Tuesday, September 16, 2008

CapTimes v. Bp. Morlino: No Contest

Frankly, if the Capital Times had agreed in toto with Bp. Morlino's thoughts, many Catholics would have been hospitalized with heart ailments today. So it's a good thing that the CapTimes said what they did.

Stupid arguments, but hey...

Like many Catholic politicians, Democrats and Republicans, Biden does not seek to write church doctrine into the laws of the land. Rather, he expresses his personal and religious concerns with regard to abortion but argues that others ought to be able to come to their own conclusions about this procedure. "This is between a person's God, if they believe in God, their doctor and themselves," says Biden

Uhhhnnnnn.....nope. Biden (and Kerry, Kennedy, Obey, Pelosi...you know the list) argue disingenuously that "religion" tells us that babies are human.

People who understand complex ideas like "1+1=2", on the other hand, realize that it is science, not religion, which determines 'what is a human life.'

IOW, Biden wants to mis-direct the argument, thinking that voters are stupid.

But here's the CapTimes' own synopsis, which is accurate:

Bishop Morlino disagrees. He objects to the approach taken by Biden, House Speaker Nancy Pelosi and a number of other Democratic leaders who are practicing Catholics. The bishop argues that Biden, Pelosi and others who believe that women have a right to choose whether to terminate an unwanted or dangerous pregnancy have failed in their responsibility to reason to a conclusion that abortion is wrong.

Of course, the "hypocrite" accusation follows.

...while Bishop Morlino is quick to call out Catholic politicians who deviate from church views regarding abortion, he has been slow to complain about Catholic politicians, such as state Sen. Alan Lasee, D-DePere, who are at odds with the church's anti-death penalty teachings.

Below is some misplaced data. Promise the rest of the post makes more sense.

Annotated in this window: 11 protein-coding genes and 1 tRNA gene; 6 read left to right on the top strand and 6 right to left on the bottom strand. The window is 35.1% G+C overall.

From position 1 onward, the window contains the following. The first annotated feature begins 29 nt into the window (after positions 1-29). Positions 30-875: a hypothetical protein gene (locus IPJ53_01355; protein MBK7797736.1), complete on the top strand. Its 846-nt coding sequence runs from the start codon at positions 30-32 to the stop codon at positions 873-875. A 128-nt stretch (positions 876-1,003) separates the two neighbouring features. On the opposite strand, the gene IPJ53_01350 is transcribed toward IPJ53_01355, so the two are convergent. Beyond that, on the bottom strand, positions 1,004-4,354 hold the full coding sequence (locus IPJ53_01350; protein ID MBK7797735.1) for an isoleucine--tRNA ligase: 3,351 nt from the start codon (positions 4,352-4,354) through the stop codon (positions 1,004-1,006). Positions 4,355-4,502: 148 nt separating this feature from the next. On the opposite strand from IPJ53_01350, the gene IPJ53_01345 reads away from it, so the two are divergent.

Clever--but not entirely true. The Roman Catholic Church holds that the State MAY use the death penalty under certain conditions. In other words, the "teachings" of the Church are in accord with Lasee's position. It is true that John Paul II discouraged the use of the DP (so do I.) So what? Lasee's position is defensible.

Of even more concern, however, is the failure of the bishop to be more outspoken on questions of war and peace. The Catholic hierarchy, internationally and in the U.S., has distinguished itself over the past seven years by challenging the Bush administration's doctrine of pre-emptive war. Indeed, few issues have brought the current and previous popes and the U.S. bishops into the news in recent years so frequently and so righteously as the objection of the church to wars of whim rather than necessity.

Yet Bishop Morlino has not objected to the steady support by a number of Catholic politicians, including U.S. Rep. Paul Ryan, R-Janesville, to pre-emptive war-making.

Once again, close but no cigar.

The Pope and Bishops have spoken out against war, period. So? Who LIKES war?

It's important to remember that Congressmen do not make the decision regarding war, pre-emptive or no. The President makes that decision.

As to "pre-emptive," the CapTimes assumes a lot, beginning with the (erroneous) assumption that the President's intel-assets are worthless. (The President doesn't share all he knows with Bishops, or the Pope.) Bush can make the case that striking to prevent utilization of WMD's is the greater good. It's a licit moral position.

Ryan doesn't make that case--he can defend it, but he doesn't make it.

The Bishop simply outlined his valid objection to Biden's mis-use of the language. Referring to natural laws as "religious" is artful. But it's the 'artful' of the Dodger. The Bishop is right.

1 comment:

Anonymous said...

Cap Times published a letter to the editor criticizing the Cap Times Opinion article on Bishop Morlino:


Could the tide be turning?